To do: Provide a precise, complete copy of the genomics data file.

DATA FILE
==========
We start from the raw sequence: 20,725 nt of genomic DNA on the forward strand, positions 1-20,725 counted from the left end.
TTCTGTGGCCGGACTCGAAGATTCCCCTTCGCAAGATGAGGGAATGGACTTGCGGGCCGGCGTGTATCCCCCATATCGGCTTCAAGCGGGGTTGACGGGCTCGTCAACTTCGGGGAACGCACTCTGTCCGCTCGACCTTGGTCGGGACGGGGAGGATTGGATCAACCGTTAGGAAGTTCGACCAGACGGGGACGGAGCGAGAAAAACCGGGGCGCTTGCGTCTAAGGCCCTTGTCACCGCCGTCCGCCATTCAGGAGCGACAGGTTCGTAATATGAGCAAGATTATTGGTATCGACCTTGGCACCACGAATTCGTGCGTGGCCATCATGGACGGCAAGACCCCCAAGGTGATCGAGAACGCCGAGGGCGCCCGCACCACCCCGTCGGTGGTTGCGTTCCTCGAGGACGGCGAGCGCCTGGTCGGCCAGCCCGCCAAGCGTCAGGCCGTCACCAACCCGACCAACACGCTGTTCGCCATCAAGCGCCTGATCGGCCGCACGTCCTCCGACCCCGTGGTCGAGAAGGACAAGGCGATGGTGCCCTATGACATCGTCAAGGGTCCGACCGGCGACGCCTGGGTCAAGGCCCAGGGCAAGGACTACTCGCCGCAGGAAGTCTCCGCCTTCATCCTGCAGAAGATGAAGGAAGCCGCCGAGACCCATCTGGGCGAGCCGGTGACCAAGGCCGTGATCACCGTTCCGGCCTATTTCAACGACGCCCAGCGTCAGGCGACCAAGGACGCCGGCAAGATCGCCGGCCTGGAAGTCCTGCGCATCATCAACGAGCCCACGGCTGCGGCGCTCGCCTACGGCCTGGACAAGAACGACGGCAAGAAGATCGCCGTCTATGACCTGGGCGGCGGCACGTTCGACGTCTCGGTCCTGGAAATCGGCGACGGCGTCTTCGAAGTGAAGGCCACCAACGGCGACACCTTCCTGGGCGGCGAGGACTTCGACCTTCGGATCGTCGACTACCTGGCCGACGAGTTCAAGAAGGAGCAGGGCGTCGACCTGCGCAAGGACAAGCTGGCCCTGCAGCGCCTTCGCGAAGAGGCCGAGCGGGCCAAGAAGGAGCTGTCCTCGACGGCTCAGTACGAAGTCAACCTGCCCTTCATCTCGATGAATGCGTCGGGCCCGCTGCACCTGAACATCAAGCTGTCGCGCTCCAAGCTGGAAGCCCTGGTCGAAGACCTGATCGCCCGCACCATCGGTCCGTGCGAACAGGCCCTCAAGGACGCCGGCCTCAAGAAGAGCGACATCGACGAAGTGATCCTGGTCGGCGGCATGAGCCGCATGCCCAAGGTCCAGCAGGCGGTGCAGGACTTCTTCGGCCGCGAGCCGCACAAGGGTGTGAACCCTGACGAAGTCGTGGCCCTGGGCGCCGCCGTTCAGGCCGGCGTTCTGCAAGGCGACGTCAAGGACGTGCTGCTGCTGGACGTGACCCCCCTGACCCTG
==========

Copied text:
We start from the raw sequence: 20,725 nt of genomic DNA on the forward strand, positions 1-20,725 counted from the left end.
TTCTGTGGCCGGACTCGAAGATTCCCCTTCGCAAGATGAGGGAATGGACTTGCGGGCCGGCGTGTATCCCCCATATCGGCTTCAAGCGGGGTTGACGGGCTCGTCAACTTCGGGGAACGCACTCTGTCCGCTCGACCTTGGTCGGGACGGGGAGGATTGGATCAACCGTTAGGAAGTTCGACCAGACGGGGACGGAGCGAGAAAAACCGGGGCGCTTGCGTCTAAGGCCCTTGTCACCGCCGTCCGCCATTCAGGAGCGACAGGTTCGTAATATGAGCAAGATTATTGGTATCGACCTTGGCACCACGAATTCGTGCGTGGCCATCATGGACGGCAAGACCCCCAAGGTGATCGAGAACGCCGAGGGCGCCCGCACCACCCCGTCGGTGGTTGCGTTCCTCGAGGACGGCGAGCGCCTGGTCGGCCAGCCCGCCAAGCGTCAGGCCGTCACCAACCCGACCAACACGCTGTTCGCCATCAAGCGCCTGATCGGCCGCACGTCCTCCGACCCCGTGGTCGAGAAGGACAAGGCGATGGTGCCCTATGACATCGTCAAGGGTCCGACCGGCGACGCCTGGGTCAAGGCCCAGGGCAAGGACTACTCGCCGCAGGAAGTCTCCGCCTTCATCCTGCAGAAGATGAAGGAAGCCGCCGAGACCCATCTGGGCGAGCCGGTGACCAAGGCCGTGATCACCGTTCCGGCCTATTTCAACGACGCCCAGCGTCAGGCGACCAAGGACGCCGGCAAGATCGCCGGCCTGGAAGTCCTGCGCATCATCAACGAGCCCACGGCTGCGGCGCTCGCCTACGGCCTGGACAAGAACGACGGCAAGAAGATCGCCGTCTATGACCTGGGCGGCGGCACGTTCGACGTCTCGGTCCTGGAAATCGGCGACGGCGTCTTCGAAGTGAAGGCCACCAACGGCGACACCTTCCTGGGCGGCGAGGACTTCGACCTTCGGATCGTCGACTACCTGGCCGACGAGTTCAAGAAGGAGCAGGGCGTCGACCTGCGCAAGGACAAGCTGGCCCTGCAGCGCCTTCGCGAAGAGGCCGAGCGGGCCAAGAAGGAGCTGTCCTCGACGGCTCAGTACGAAGTCAACCTGCCCTTCATCTCGATGAATGCGTCGGGCCCGCTGCACCTGAACATCAAGCTGTCGCGCTCCAAGCTGGAAGCCCTGGTCGAAGACCTGATCGCCCGCACCATCGGTCCGTGCGAACAGGCCCTCAAGGACGCCGGCCTCAAGAAGAGCGACATCGACGAAGTGATCCTGGTCGGCGGCATGAGCCGCATGCCCAAGGTCCAGCAGGCGGTGCAGGACTTCTTCGGCCGCGAGCCGCACAAGGGTGTGAACCCTGACGAAGTCGTGGCCCTGGGCGCCGCCGTTCAGGCCGGCGTTCTGCAAGGCGACGTCAAGGACGTGCTGCTGCTGGACGTGACCCCCCTGACCCTG